One of the reasons why we make the best protein powder is that we do not use food additives. Most protein powders, on the other hand, are full of food additives. Although not necessarily bad for you in small quantities, additives can add up quickly (especially if you drink a protein shake every day) and cause gastrointestinal (GI) side effects like bloating, constipation, diarrhea, gas, and stomach pain. This is because food additives are hard to digest, and sit in your gut for longer than food should, which gives your gut bacteria more time to eat. As they eat, these bacteria produce gas, which causes bloating and stomach pain. Gas also slows colonic transit (the amount of time it takes food to travel through the colon), and can lead to constipation. In the long term, food additives can disrupt regulatory pathways in the intestine, which can result in the development of inflammatory bowel disease (IBD) and systemic inflammatory disorders.
When buying protein powder, one ingredient to avoid in particular is artificial sweeteners. Artificial sweeteners are among the most harmful food additives in the long term as they alter the composition of your gut microbiota (the collection of microorganisms that help you digest food). This can lead to serious, chronic GI problems, widespread inflammation, and permanent damage to the gut microbiome. Some sweeteners, especially sugar alcohols like xylitol, are also poorly absorbed by the gut (meaning they feed those hungry gut bacteria), and cause diarrhea because they draw water into your intestine. Now you finally have something to blame for those post-protein shake trips to the bathroom!
Here is a list of the most common food additives in protein powder:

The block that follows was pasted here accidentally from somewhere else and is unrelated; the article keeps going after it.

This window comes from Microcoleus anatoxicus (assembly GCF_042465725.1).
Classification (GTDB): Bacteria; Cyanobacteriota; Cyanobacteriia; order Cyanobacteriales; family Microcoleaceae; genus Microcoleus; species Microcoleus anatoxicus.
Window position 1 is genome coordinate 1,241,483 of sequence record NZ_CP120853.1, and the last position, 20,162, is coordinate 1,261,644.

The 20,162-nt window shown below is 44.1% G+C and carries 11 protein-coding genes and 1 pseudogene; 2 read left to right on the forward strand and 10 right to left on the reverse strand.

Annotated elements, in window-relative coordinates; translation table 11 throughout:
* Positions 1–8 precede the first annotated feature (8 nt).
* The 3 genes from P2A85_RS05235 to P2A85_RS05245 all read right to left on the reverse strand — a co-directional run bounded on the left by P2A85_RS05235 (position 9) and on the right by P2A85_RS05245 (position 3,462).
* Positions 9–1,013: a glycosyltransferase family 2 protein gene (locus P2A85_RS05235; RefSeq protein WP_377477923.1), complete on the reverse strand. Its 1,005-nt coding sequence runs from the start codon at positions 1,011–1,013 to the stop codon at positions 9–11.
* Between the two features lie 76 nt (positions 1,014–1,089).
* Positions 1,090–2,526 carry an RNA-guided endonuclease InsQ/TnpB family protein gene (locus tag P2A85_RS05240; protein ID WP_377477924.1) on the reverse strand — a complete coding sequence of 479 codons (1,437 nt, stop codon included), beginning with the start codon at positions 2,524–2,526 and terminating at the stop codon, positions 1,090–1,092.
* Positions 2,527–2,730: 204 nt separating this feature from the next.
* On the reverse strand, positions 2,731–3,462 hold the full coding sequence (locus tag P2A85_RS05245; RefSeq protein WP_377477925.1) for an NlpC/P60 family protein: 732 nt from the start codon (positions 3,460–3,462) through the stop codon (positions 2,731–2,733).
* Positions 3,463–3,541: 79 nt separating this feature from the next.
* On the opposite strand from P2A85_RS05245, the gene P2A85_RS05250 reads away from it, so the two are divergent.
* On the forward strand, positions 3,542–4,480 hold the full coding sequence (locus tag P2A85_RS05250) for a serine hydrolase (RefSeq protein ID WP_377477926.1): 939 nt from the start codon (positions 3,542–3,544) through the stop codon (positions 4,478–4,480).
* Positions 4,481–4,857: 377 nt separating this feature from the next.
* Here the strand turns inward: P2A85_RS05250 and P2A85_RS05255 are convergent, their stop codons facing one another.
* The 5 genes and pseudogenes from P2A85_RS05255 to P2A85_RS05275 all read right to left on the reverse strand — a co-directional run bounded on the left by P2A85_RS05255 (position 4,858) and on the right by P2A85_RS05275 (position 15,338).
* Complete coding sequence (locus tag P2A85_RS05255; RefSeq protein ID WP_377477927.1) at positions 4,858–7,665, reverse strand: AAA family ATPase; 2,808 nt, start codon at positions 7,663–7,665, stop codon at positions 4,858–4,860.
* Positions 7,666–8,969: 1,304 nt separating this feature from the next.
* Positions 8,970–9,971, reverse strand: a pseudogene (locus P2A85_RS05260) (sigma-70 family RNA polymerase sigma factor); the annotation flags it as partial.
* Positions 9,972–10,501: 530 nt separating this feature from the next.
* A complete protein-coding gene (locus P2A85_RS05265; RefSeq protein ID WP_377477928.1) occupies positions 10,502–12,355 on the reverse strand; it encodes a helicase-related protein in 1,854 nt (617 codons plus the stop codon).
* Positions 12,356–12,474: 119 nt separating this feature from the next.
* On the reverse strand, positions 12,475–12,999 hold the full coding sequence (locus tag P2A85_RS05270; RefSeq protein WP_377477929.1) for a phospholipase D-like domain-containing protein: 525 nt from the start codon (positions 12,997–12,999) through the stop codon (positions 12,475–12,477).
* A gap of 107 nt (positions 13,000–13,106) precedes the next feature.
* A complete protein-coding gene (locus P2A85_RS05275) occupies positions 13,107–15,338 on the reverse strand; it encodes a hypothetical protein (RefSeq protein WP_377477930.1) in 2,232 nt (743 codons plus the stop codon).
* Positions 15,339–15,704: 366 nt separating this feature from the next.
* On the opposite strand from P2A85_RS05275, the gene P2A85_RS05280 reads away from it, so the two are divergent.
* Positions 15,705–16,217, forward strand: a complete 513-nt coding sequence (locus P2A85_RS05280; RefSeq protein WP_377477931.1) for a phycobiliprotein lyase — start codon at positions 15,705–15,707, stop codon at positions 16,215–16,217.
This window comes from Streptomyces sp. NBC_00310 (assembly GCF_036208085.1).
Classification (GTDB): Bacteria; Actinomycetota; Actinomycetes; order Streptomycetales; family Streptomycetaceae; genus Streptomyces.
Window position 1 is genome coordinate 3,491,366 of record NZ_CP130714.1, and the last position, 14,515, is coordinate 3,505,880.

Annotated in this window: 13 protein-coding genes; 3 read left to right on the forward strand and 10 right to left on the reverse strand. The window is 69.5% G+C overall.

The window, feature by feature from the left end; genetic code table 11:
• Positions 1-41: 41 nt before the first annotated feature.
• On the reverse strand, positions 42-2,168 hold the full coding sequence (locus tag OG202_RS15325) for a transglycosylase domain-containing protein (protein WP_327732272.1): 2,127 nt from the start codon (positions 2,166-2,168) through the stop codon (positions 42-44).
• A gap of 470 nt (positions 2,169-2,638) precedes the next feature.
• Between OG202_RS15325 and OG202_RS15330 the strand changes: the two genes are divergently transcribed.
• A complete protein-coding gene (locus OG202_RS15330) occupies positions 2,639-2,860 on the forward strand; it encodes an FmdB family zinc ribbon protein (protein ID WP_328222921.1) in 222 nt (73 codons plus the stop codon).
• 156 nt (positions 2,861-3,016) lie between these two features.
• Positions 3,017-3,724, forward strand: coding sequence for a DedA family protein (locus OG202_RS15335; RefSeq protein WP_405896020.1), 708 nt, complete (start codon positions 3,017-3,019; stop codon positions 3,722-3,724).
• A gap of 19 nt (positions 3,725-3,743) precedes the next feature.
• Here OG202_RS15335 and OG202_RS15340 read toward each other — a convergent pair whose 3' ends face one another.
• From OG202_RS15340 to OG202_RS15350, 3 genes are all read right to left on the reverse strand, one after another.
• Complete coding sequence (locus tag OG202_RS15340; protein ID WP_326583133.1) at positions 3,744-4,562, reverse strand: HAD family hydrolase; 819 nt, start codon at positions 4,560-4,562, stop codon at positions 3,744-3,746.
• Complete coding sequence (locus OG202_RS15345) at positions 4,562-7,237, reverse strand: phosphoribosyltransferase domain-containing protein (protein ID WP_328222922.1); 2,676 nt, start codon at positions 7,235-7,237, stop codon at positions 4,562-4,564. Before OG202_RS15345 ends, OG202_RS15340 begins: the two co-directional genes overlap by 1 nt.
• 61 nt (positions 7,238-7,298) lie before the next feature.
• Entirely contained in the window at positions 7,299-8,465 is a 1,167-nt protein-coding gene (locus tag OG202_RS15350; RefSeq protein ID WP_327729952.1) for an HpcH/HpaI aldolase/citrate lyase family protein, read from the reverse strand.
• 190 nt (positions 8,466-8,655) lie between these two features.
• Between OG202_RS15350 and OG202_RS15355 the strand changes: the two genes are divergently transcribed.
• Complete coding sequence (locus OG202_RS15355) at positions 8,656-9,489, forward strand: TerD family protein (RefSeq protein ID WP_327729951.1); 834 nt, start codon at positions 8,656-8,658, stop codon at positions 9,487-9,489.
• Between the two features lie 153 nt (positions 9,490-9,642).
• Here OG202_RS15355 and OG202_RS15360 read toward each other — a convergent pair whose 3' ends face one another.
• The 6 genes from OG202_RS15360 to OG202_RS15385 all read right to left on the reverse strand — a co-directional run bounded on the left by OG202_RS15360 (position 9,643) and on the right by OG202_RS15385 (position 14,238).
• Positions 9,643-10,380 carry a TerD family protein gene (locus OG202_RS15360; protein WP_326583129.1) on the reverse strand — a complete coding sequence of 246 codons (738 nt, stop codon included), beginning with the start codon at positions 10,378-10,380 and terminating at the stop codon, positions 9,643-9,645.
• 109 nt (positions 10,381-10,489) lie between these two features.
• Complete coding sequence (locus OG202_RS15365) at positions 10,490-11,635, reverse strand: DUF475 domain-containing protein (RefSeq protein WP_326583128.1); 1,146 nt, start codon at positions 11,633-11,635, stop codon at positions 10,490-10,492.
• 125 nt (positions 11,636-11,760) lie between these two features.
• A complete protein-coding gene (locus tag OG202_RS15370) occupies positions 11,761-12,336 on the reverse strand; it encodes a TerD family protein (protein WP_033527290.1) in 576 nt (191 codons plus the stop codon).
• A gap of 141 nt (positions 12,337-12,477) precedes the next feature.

acacia gum, acesulfame potassium, artificial flavors, aspartame, carrageenan, cellulose gum, dextrin, dextrose, erythritol, gellan gum, guar gum, gum arabic, inulin, locust bean gum, “natural” flavors, maltodextrin, rice syrup solids, soy lecithin, silica, sucralose, sunflower lecithin, xanthan gum, xylitol
When it comes to identifying food additives, go with your gut. 😉 As a rule of thumb, they are the ingredients that you cannot pronounce. Food additives are not the only thing to look out for when buying protein powder, however. There are several other ingredients that can upset your stomach.
Protein Matrix Comprised of (Whey Protein Concentrate, Whey Protein Isolate, Calcium Caseinate, Micellar Casein, Milk Protein Isolate, Egg Albumen, Glutamine Peptides), Polydextrose, Sunflower Creamer (Sunflower Oil, Corn Syrup Solids, Sodium Caseinate, Mono- and Diglycerides, Dipotassium Phosphate, Tricalcium Phosphate, Soy Lecithin, Tocopherols), Natural and Artificial Flavor, MCT Powder (Medium Chain Triglycerides, Nonfat Dry Milk, Disodium Phosphate, Silicon Dioxide), Lecithin, Cellulose Gum, Salt, Yellow 5, Sucralose, Acesulfame Potassium, Papain, Bromelain.
*This is the actual ingredient list of one of the best-selling protein powders in the United States.
drink wholesome is dairy-free.